The recent minimum wage increase in Ontario has underscored business sector fear-mongering and mainstream media’s misreporting of the projected economic impacts.
But, interestingly, the increase has received significant public support, according to a survey from Forum Research. And while one would expect those currently earning below $15/hr to be enthusiastic, “what is surprising is that support for the move is spread across all income groups. A lot of people are in favour, even though they themselves aren’t affected” (emphasis added).
It’s an odd and divisive assertion — that only low-wage workers are positively impacted by a higher minimum wage, when we know that society as a whole benefits economically and socially from a reduction in income inequality. But setting that aside for a moment...
How often are low-income workers expected to hear it’s not a higher minimum wage they need; rather, society must create “incentives” to encourage them to “pursue actions that will lift them out of low income, such as working hard, demonstrating initiative and enterprise, and obtaining a good education”? It’s apparently all about doing one’s homework, making sacrifices, and planning ahead, according to any number of financial literacy-related articles.
Consider how the increase is framed in so much of the media coverage — not to mention by a certain business association that depends heavily on low-wage employment. Reckless. Sudden. Too much/soon/fast (or any combination therein). But what’s truly surprising is that so many businesses didn’t seem to see it coming, even after a two-year $15 minimum wage campaign in Ontario. After all, increases have been studied, debated and implemented in several American states, Britain, and Australia (to name a few), not to mention Alberta. All this strikes me as something that might be considered “market research” or simply “planning ahead” for a business concerned with its bottom line.
So while this is certainly a significant change, Ontario businesses had time to rethink their decision to pursue a low-wage business plan in the broader socio-economic and political context (the Changing Workplaces Review was initiated back in February 2015 “to consider issues brought about in part by the growth of precarious employment”), seven months to adjust to being compliant with the legislation (if the mere desire to treat their workers well wasn’t strong enough), and another year before $15/hr kicks in.
As a number of businesses made clear, the planned increase was something they were able to — and did — prepare for: “You make choices. I don’t have a Sea-Doo. I’d rather give my cooks a raise,” said one Ottawa-based restaurant owner. The “recovery shouldn’t be on the backs of workers. It should be a shared responsibility”, explained another. After all, “We’re not changing economics here, we’re just catching up”. In other words, this is about doing one’s homework (much the same way those living in poverty are told to “make smarter decisions”), and the decent — and, turns out, workplace-friendly — thing.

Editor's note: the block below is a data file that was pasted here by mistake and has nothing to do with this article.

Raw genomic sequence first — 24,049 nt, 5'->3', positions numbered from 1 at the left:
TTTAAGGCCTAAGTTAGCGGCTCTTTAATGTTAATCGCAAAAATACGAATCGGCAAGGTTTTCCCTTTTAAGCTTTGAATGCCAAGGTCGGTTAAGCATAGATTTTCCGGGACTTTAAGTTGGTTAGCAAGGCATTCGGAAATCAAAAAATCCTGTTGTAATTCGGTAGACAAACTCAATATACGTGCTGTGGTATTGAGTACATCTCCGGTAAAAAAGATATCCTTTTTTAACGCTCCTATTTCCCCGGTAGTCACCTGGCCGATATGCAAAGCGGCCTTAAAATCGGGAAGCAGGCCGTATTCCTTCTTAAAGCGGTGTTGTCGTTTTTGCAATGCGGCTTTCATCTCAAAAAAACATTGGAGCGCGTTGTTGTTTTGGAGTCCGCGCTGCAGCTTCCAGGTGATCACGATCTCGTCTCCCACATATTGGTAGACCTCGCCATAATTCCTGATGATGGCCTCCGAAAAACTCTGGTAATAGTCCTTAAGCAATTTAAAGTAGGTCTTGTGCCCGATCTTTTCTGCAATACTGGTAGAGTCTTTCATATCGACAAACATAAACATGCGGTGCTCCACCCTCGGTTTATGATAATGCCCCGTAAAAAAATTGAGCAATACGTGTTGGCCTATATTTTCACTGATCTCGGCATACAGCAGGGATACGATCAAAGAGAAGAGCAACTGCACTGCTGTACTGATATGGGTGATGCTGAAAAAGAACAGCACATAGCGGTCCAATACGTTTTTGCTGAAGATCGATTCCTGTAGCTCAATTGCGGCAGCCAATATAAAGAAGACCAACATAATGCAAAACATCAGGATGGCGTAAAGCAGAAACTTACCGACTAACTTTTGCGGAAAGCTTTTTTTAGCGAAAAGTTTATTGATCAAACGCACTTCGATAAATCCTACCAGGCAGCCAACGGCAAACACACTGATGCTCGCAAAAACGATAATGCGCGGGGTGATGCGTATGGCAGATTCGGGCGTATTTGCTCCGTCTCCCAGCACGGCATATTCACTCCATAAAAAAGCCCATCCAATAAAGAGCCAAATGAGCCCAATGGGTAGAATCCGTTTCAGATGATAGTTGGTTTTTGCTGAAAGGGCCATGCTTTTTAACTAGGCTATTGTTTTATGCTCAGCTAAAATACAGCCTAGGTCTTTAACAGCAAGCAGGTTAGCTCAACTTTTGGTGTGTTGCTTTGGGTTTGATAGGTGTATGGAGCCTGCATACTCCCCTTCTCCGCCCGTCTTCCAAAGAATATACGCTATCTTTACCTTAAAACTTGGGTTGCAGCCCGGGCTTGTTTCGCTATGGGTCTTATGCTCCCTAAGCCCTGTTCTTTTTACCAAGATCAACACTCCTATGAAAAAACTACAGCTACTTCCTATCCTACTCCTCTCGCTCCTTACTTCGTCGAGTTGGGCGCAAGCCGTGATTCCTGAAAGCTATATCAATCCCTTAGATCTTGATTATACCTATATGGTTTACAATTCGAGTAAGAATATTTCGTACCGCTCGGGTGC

And that’s the other point. The increase to the minimum wage shouldn’t be seen as a shock, but rather a long-fought-for correction...which suggests that those businesses arguing loudest had perhaps become too comfortable counting on an outdated business model whose profit margins depended on low-wage employees. The much-publicized decision by a few (“rogue”, according to Head Office) Tim Hortons franchises to find ways to gouge their workers betrays a somewhat Dickensian nostalgia for a time when the highest costs of doing business were borne by the worker — not the cutting-edge, forward-looking business acumen that we’re often told tax breaks will encourage.
There’s no question the changes businesses will have to make for the $14 and then $15/hr minimum wage — as well as ensuring that new workplace standards are met — will require some rejigging and adjustment on the part of owners (much as workers living in poverty are often told to rejig their household expenses — with far fewer resources). This is particularly the case if they had been relying on the previous lower standards as an integral part of their business plan.
Of course, for those businesses that had been paying their workers well all along, and reading the political signs and the economic indicators, the change will be much less abrupt. After all, progress is shocking only when we’ve resisted or postponed it.
Rather than retreating to last-minute “we have no choice-ism,” businesses have just shy of a full year to prepare for stage 2 of the increase. The public is on-side. So, in the spirit of financial planning, good asset management, and projected returns on investment, let’s get to work.
Erika Shaker is Director of Education and Outreach with the CCPA. Follow her on Twitter @ErikaShaker.